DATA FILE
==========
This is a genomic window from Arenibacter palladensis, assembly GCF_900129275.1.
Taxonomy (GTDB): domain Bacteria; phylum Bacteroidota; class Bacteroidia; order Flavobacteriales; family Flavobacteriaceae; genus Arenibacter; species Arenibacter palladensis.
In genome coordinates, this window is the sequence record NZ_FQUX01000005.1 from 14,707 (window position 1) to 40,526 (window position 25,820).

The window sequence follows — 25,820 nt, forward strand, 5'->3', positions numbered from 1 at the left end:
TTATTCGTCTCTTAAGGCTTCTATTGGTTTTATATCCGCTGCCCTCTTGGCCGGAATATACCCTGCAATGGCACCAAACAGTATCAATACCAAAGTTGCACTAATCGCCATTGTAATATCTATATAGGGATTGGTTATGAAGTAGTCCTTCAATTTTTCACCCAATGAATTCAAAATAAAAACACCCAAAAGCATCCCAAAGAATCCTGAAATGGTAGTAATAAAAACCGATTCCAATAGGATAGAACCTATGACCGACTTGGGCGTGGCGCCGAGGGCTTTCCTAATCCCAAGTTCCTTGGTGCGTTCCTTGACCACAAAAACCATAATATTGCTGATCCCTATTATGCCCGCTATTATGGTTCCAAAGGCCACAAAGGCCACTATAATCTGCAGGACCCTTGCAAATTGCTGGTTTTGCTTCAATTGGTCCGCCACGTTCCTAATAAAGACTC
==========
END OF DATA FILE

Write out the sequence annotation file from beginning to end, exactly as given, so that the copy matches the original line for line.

This is a genomic window from Arenibacter palladensis, assembly GCF_900129275.1.
Taxonomy (GTDB): domain Bacteria; phylum Bacteroidota; class Bacteroidia; order Flavobacteriales; family Flavobacteriaceae; genus Arenibacter; species Arenibacter palladensis.
In genome coordinates, this window is the sequence record NZ_FQUX01000005.1 from 14,707 (window position 1) to 40,526 (window position 25,820).

The window sequence follows — 25,820 nt, forward strand, 5'->3', positions numbered from 1 at the left end:
TTATTCGTCTCTTAAGGCTTCTATTGGTTTTATATCCGCTGCCCTCTTGGCCGGAATATACCCTGCAATGGCACCAAACAGTATCAATACCAAAGTTGCACTAATCGCCATTGTAATATCTATATAGGGATTGGTTATGAAGTAGTCCTTCAATTTTTCACCCAATGAATTCAAAATAAAAACACCCAAAAGCATCCCAAAGAATCCTGAAATGGTAGTAATAAAAACCGATTCCAATAGGATAGAACCTATGACCGACTTGGGCGTGGCGCCGAGGGCTTTCCTAATCCCAAGTTCCTTGGTGCGTTCCTTGACCACAAAAACCATAATATTGCTGATCCCTATTATGCCCGCTATTATGGTTCCAAAGGCCACAAAGGCCACTATAATCTGCAGGACCCTTGCAAATTGCTGGTTTTGCTTCAATTGGTCCGCCACGTTCCTAATAAAGACTC